Never Skip Leg Day

by Brad Pilon

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Friends don’t let friends skip leg day, or so the saying goes…

Small legs, chicken legs, the triumphant retort of any one to any body with a good bench or built upper body…

But is it justified?

Legs are important to sports performance and good physique, not to mention your long term health (A smaller thigh circumference is associated with increased risk of cardiovascular and coronary heart diseases in both men and women) but what’s an appropriate ratio?

After all, you know me, I’m all about ratios 😉

Well, let’s look at the research. We can look at the body shape of top level athletes to figure out what is a reasonable thigh size. I’m going to focus on men just to simplify the process a bit.

Let’s start with a study examining 30 competitive male middle-weight power lifters who average 38 years old, with a height of around 5’9” and weight of around 190 pounds with a percent body fat of 13%.

Their average squat was 470 pounds, average bench was 315 pounds and average Dead lift was 505 pounds, so these guys were pretty strong to say the least (I’m guessing these were competition numbers so probably not ‘raw’).

On average these men had thighs with a circumference of 24 inches.

Their hips had a circumference of 39-40 inches, giving a thigh to hip ratio of  60-62% (thighs were 60-62% of hip circumference)

Next let’s look at elite cricket fast bowlers, athletes that are typically much taller and leaner than a power lifter…

Here we have men who are 6’2” and around 193 pounds, these guys were younger than the power lifters averaging 24 years old. Their thighs were 24 inches and their hips were 39-40 inches. So roughly the same size as the power lifters, only stretched out over 5 more inches of height.

Again a thigh to hip ratio of 60-62%

We can also look at a group of elite Australian road cyclists who were roughly 23 years old. These cyclists were 5’10″ with a thigh measurement of 24.5 inches. Unfortunately they didn’t measure hip circumference or body fat, but at least we know that we’re falling into the 24 ‘ish’ range in men who are 5’10” and based on their sport of choice we would assume to have well developed thigh muscles.

Next we can look at Elite male alpine skiers. These men were 5’11 and 190 pounds, 27 years old and 16% body fat. Average thigh here was 25.4 inches. This is the biggest so far, but it is worth noting that this data set also had some of the heavier and fatter men we’ve seen studied with one man having 26 inch thighs, but also being 6’5” 225 pounds and over 20% body fat. Still, we’re getting a good idea of thigh size in elite athletes of different shapes and sizes.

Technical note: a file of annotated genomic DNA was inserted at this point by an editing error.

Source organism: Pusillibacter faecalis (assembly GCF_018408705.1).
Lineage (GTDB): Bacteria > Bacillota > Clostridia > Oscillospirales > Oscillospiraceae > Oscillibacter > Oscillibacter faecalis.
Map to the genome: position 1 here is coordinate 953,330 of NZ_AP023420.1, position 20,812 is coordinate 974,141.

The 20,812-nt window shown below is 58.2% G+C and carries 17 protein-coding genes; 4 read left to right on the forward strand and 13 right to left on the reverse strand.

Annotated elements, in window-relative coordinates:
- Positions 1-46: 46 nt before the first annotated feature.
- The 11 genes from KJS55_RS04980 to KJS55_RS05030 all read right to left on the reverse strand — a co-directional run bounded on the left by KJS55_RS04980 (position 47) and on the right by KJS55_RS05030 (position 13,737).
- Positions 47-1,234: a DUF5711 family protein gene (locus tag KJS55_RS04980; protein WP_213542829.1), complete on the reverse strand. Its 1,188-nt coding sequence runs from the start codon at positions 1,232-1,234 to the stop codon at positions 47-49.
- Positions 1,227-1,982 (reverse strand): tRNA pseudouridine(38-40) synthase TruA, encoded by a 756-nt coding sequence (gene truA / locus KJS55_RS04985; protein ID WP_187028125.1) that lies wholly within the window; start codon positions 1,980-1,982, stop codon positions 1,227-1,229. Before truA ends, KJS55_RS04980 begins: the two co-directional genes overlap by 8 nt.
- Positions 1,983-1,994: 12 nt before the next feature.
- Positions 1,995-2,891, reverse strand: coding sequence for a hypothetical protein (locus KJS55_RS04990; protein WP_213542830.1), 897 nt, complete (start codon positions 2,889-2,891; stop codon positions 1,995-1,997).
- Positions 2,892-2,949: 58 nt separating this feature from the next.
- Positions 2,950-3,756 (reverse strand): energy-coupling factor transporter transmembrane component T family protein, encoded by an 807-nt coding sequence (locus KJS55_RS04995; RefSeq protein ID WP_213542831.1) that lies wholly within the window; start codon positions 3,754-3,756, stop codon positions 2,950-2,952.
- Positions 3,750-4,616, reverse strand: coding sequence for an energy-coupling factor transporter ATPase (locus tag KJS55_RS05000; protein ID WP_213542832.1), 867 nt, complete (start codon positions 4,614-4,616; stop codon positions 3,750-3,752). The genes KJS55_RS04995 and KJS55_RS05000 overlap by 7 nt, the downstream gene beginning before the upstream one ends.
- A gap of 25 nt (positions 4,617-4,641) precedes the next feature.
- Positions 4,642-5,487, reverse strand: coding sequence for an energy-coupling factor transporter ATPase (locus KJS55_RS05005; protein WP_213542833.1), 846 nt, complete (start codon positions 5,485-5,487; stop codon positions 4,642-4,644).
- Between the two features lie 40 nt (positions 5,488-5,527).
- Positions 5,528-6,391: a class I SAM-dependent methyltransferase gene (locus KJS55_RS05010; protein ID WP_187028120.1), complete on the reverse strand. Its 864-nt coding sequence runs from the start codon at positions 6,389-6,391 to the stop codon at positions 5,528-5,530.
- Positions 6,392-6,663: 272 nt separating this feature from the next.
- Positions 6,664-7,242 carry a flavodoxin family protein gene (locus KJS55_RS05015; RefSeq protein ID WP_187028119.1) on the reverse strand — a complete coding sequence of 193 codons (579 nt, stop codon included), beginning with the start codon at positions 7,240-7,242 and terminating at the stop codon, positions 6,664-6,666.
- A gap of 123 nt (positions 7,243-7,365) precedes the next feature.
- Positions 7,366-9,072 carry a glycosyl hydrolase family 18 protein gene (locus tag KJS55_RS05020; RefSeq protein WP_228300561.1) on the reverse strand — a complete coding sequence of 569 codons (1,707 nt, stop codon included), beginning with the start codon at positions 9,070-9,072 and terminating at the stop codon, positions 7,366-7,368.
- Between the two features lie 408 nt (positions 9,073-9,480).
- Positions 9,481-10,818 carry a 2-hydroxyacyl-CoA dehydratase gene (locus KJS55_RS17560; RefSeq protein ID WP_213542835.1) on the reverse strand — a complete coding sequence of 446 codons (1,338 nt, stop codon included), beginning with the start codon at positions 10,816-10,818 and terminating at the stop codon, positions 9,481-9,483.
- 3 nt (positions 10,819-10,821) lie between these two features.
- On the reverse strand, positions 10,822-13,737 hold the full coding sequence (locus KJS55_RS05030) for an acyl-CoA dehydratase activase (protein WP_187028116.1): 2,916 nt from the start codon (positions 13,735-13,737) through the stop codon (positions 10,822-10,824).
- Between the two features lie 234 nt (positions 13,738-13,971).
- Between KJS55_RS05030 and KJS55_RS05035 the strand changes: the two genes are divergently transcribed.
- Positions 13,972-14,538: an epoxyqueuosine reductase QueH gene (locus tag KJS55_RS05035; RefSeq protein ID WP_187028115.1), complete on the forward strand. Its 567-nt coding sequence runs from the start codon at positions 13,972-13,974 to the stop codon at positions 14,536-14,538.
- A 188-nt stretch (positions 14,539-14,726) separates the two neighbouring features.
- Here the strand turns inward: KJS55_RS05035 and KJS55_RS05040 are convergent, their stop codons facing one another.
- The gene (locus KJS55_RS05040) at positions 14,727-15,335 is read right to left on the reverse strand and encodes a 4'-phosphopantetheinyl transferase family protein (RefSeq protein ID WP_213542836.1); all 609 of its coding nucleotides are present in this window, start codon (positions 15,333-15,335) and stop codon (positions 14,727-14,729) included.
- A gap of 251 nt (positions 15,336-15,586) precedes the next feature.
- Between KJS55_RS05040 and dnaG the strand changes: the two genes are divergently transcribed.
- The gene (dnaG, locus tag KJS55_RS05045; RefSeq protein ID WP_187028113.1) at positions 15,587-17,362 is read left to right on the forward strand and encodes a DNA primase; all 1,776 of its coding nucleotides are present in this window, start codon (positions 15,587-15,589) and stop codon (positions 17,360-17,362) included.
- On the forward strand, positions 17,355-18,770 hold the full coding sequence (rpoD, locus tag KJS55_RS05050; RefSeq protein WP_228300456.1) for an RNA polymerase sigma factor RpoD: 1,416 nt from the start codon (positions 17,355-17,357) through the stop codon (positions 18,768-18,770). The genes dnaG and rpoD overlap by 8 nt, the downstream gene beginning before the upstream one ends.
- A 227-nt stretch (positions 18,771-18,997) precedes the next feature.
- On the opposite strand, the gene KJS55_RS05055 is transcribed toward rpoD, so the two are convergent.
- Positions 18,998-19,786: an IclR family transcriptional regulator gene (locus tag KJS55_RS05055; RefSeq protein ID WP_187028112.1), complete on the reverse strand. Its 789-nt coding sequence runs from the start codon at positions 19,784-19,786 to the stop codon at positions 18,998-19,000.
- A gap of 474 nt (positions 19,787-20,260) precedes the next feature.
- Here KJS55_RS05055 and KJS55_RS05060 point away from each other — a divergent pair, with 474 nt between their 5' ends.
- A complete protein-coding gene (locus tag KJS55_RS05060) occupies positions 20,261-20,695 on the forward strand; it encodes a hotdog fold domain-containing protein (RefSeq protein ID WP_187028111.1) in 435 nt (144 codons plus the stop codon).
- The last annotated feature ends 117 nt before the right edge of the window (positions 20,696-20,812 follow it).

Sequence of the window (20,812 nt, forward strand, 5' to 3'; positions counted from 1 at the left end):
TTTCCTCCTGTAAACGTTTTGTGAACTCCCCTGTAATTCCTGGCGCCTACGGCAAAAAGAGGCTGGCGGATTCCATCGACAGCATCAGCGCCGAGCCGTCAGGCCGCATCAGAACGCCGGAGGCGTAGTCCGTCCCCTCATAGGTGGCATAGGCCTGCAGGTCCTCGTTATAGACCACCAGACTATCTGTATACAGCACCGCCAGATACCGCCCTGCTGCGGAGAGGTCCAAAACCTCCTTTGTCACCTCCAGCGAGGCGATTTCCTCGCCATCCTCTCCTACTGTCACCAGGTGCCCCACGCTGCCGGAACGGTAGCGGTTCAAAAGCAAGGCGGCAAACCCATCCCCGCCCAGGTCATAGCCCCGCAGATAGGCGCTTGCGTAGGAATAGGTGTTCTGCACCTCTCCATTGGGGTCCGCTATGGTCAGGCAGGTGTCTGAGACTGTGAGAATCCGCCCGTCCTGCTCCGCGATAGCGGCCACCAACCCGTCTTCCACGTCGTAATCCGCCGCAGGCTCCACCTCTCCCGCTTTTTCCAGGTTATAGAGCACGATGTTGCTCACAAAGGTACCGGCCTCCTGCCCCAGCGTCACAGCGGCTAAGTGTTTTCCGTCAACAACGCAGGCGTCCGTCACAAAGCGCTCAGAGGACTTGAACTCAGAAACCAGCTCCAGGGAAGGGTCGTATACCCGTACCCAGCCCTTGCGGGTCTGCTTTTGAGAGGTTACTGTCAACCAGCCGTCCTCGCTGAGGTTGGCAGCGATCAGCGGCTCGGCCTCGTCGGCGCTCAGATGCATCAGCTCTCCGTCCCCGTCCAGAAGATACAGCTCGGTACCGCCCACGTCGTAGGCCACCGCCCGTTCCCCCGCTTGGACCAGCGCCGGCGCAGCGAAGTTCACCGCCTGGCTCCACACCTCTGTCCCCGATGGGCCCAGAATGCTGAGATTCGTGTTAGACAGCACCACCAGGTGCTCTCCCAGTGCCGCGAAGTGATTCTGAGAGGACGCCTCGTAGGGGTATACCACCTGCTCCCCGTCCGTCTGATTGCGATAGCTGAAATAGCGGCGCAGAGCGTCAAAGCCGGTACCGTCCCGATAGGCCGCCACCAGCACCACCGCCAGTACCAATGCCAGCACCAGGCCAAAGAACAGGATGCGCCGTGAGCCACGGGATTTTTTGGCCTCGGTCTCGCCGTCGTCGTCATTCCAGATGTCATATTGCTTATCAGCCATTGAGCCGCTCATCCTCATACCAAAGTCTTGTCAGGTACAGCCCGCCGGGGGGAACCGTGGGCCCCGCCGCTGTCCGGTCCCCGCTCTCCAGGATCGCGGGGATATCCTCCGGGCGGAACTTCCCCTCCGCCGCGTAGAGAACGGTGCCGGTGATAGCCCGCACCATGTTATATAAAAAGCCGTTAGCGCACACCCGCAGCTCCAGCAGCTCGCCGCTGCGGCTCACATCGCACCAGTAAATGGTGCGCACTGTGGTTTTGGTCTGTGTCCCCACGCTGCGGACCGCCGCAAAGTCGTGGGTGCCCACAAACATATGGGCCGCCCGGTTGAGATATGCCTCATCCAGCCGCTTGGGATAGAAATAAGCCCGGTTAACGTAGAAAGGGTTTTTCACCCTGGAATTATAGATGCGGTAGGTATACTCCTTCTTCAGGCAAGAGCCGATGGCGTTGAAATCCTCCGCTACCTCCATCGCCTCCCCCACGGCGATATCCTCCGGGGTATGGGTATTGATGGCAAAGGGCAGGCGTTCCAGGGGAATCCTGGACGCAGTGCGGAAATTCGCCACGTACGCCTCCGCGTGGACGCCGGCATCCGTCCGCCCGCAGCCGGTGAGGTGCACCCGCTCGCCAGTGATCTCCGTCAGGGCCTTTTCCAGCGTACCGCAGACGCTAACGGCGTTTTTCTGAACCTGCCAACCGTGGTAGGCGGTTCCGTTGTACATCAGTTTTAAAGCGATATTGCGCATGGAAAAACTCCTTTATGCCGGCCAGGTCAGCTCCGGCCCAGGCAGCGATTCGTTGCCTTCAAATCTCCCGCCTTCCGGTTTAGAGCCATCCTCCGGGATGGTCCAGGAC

Finally we have a stronger and larger group of male power lifters. These guys had an average squat of 570 pounds, and were also shorter (5’7”) heavier (average 210 pounds) and fatter (average 16% body fat) then the previous group.

These men had 41 inch hips and 25.7 inch thighs for a hip to thigh ratio of just a bit over 62.5%

Based on these findings it seems that a hip to thigh ratio of just about the golden ratio, where your thighs at their widest point are 61.8% of your hip circumference seems to be possible, and judging by pictures of pro-athletes such as rugby and football players also very aesthetic.

Also we can see that generally a well built man between the heights of 5’7″ and 6’2” with lower levels of body fat (around 10%) can have a target of thighs that are roughly 24-26 inches in circumference. Granted there are always exceptions to the rule, but if you are worried about the size of your legs, this is a good bench mark to use.

However, it should be noted that it may not be the maximal circumference that makes a thigh appear big or small… it might be the lower circumference more towards the knee.

In research looking at rugby players who were 21 years old, 5’11 and 195 pounds, the average thigh at it’s widest point was 24.5 inches in circumference, at mid thigh (mid way between the knee cap and hip) the thigh was 22 inches, and bottom of the thigh, down near the knee was 16.5 inches… so it may be this ‘right above the knee measurement’ that biases us towards thinking a thigh is big or small.

So even if you are 5’10” and have 25 inch thighs at their largest, they may still look ‘smallish’ if the majority of the mass is up closer to your butt as opposed to down by your knee.

Also, it seems that the thigh is viewed relative to your hips and waist, so big butt or big waist (either by being overweight or muscular imbalance) will make you thigh look smaller by comparison.

BP

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